• Jack Chen

Retro Space Horror Virtual Production with Unreal Engine 4

This semester I had the opportunity of experimenting with basic virtual production techniques using Unreal Engine with the generous help of instructors Sang Jin Bae, David Poyner, Noah Kadner, along with the rest of my cohort at the fall 2021 Virtual Production class.


The project begin with ideation. My teammates Jessica Cochran, Camryn Brescia and I agreed on a space horror script to take advantage of the versatility of backgrounds offered by virtual production. Once the script had been written, most of the pre-production work was done in Unreal Engine.


We began by building the environment in UE4 by combining a variety of assets from the Epic Games store.

The lighting was done manually in UE4; red & warm toned lights are used in the bloody door hallway to accentuate the menacing ambience while green and cold toned lights are used in the main room to establish an eerie space horror atmosphere.


Once the environment is build, we added the camera angles in the environment, then used the unreal engine sequencer to animate the character, camera, and light movements.




A pre-viz of the scene was rendered before the in person shoot:


The live action shooting component of the production was done remotely with my team in New York communicating with Noah Kadner at his studio in California over zoom. Our sequence in UE4 was projected onto an LED screen. Noah acted out the scene as the actor in front of the LED screen while DMX lights behind the camera synced with the UE4 scene projecting lighting onto Noah that matches the environment in the scene.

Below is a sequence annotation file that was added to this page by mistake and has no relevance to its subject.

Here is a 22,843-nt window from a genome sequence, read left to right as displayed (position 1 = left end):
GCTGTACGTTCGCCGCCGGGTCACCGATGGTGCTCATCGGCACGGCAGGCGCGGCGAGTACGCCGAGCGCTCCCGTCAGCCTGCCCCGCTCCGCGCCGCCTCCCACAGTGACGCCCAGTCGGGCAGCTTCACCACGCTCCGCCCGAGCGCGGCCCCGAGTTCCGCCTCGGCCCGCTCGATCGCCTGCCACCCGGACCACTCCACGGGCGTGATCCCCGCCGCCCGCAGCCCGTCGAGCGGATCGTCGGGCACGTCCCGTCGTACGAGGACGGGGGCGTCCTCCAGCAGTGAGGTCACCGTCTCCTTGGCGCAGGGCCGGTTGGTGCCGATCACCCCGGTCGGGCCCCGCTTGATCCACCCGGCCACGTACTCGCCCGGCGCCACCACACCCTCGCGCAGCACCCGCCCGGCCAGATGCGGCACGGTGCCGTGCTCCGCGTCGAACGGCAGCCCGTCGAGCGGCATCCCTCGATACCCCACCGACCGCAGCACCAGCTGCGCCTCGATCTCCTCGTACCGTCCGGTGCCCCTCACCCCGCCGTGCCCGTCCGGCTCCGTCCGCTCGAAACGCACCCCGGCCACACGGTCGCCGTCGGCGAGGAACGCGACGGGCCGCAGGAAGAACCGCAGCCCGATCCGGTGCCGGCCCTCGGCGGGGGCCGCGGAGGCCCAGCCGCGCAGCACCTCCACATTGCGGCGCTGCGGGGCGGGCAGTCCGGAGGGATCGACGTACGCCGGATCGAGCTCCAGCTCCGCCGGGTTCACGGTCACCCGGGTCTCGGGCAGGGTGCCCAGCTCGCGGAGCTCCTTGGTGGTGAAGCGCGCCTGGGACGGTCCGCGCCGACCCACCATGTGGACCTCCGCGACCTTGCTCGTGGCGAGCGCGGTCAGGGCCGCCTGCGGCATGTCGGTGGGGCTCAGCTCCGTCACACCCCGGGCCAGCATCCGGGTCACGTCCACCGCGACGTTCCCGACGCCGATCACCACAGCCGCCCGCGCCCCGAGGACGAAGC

It was a unique experience to not only direct a virtual production, but doing so remotely as well. Virtual production definitely provides a level of flexibility and control not present in purely live action productions. Changing elements within the scene is fast and easy; instead of calling in the lighting or art departments to change the environment, a single technician can make the changes in UE, same case with camera positions. Building the set in UE in pre production also gives the team better control of how the scene will look on the day of the shoot. However, there is also a limitation on the camera angle and movements in virtual production as the camera will always have to point in the direction of the LED screen and camera movements must be matched by the UE environment.

The post production process for our virtual production scene is similar to live action projects. Using Adobe premiere for editing then DaVinci Resolve for color grading.



I added a retro aesthetic to the final video in tribute to "Alien" and other retro space horror films which inspired our script.



























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